May 21, 2006

Gas Prices

$3.00 a gallon for gas? Outrageous! Unthinkable! Who do we blame? It’s the Oil Companies! It’s taxes! It’s Hurricane Katrina! It’s global warming! It’s the war! It’s those @#$% arabs! It’s those @#$% Texans! It’s that @#$% Texan in the White House! It’s Peak Oil! It’s our consumerist society! It’s the worst problem we have ever faced! It’s not a problem! $3.00 a gallon? I wish it was $3.00 a gallon!

Seriously now, why are prices high and is that a bad thing? Well, first off, high compared to what? Compared to past prices in the US, prices are high but our friends in Europe are laughing their heads off at our present discomfort. They have “enjoyed” prices this high and higher for years. In fact even now, prices in Europe are almost double what we pay here. That is because of higher taxes there that not only raise money for government services but help shape public policy to reduce oil consumption. Cars are more efficient. Public transportation is better. Cities are designed so that people don’t need to go as far to work or shop as they do here. In fact, while some argue for a reduction in gas taxes to bring US prices down, a better case could be made for higher taxes, especially if the proceeds were used to increase efficiency and develop alternative energy sources that could help us make the transition away from oil.

In general, oil prices do not just reflect production costs. Of course, production costs are rising as cheaper sources are used up and replaced by more expensive sources. It should be obvious that cheaper, easier to get at oil is the first to be used. Eventually that gets used up and oil companies dig a little deeper and spend a little more to find new supplies. At some point it gets so expensive that other energy sources become cheaper and people switch over to them. People talking about Peak Oil are saying that we are reaching that point now. They say that we can look forward to declining production and increasing prices from here on out. Since our society is built around cheap oil we had better find a way to deal with this or we will face major problems.

In the long run, this is true. Right now, however, there are other factors that have a bigger influence on the current price spike. Oil prices are set by a kind of auction system with prices going as high as buyers are willing to pay. Contract prices are generally pegged to prices on commodity markets that work like the stock market. People decide what they will pay depending on whether they think prices will go up or down. People are speculating not only on current prices but on future prices as well. Disruptions, or the threat of disruptions will lead people to believe that prices will go up and therefore they are willing to pay more and so prices do go up. Lower supply and higher demand also drives prices up.

A similar system determines prices of refined gasoline, with a difference. The difference is that the major oil companies control the distribution system from refinery to gas station. Independent distributors are in a weaker position because they have to buy from the oil companies. We have seen Big Oil setting refinery prices high and taking a larger profit there while taking a smaller profit, or even a loss, at their own gas stations, undercutting the independents at the pump.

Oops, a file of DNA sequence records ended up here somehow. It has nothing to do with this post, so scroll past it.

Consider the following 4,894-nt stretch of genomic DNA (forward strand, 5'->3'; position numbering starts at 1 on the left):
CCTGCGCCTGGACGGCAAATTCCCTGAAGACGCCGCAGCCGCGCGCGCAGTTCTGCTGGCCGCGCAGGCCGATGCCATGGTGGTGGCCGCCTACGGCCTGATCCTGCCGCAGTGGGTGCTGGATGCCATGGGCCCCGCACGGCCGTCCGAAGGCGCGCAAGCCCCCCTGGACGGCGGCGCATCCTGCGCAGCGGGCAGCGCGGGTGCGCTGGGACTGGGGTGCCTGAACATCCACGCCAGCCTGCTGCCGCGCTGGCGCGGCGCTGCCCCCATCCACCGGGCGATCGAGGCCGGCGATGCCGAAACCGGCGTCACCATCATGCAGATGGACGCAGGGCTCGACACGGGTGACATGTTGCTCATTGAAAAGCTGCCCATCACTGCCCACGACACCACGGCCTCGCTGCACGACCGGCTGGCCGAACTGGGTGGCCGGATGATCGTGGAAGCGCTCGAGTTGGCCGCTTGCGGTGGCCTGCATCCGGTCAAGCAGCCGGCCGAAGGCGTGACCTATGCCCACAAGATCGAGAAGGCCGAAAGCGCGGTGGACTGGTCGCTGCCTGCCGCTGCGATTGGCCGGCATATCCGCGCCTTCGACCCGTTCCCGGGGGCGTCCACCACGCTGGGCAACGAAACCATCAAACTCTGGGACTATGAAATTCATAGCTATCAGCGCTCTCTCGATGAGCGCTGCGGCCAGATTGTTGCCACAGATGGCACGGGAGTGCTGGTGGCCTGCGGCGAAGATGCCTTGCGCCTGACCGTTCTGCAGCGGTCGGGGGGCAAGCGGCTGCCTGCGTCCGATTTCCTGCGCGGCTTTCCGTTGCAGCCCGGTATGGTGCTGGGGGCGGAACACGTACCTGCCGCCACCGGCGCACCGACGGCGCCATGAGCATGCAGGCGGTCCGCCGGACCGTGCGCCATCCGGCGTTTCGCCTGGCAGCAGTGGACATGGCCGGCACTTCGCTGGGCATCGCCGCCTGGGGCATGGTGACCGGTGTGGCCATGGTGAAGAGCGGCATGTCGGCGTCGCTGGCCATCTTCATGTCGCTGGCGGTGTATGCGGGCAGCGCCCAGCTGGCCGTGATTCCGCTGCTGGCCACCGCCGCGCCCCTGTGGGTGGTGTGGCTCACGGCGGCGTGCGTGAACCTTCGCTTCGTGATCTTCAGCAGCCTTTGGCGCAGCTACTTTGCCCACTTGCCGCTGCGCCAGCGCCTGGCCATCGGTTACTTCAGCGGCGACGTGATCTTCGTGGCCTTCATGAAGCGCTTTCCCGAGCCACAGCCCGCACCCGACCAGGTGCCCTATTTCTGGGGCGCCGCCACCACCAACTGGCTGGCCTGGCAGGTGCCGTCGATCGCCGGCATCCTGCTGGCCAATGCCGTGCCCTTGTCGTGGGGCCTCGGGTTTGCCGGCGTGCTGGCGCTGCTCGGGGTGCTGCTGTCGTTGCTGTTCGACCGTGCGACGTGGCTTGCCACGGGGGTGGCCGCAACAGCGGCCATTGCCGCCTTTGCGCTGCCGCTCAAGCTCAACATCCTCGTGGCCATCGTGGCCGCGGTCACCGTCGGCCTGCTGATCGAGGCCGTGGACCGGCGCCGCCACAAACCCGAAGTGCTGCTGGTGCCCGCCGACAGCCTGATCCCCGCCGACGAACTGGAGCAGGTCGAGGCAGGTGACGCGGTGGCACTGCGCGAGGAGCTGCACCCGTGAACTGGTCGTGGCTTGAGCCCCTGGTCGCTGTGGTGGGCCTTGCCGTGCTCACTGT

When refinery capacity is reduced, prices go up. This is what happened after Hurricane Katrina. But there have been reductions in capacity for other reasons as well. If a refinery goes down for maintenance it doesn’t have much effect but if several go down at once it can force prices up. I can’t help but be reminded of the electricity “crisis” of a few years ago during which so many power plants went out of service for routine maintenance that there was a serious shortage and prices went through the roof, leading to accusations of price manipulation and collusion. For many of us, that was the first, but not the last, we heard of Enron.

It is worth noting that some oil producing countries sell gas to their own citizens at very low prices. Venezuela, Nigeria, Saudi Arabia and Iraq under Saddam all have (had) prices well under $1.00/gallon. When Iraq was forced to switch to world market prices, it was a major problem for the economy and made life even more difficult for ordinary people trying to live a normal life.

The big winners from high prices are the big oil companies. Looking back over the past few years we see that every time there is a price spike, there is a corresponding profit spike. While higher prices can be a stimulus to a transition to other sources, quick price spikes are very harmful to consumers and to the economy. What it amounts to is a massive transfer of wealth from the rest of us to the oil companies.

Though not many people are willing to talk about it, this amounts to oil companies enriching themselves at the expense of human misery. Profiteering has always happened but it used to be condemned by society. When the war in Iraq started, oil prices reflected this insecurity in supply by rising sharply. The same thing happened after Hurricane Katrina. So, we saw people dying, others having a hard time making ends meet because of higher prices and a few oil company executives with millions of extra dollars in the bank. Is it surprising that they are nervous about trying to explain this to Congress?

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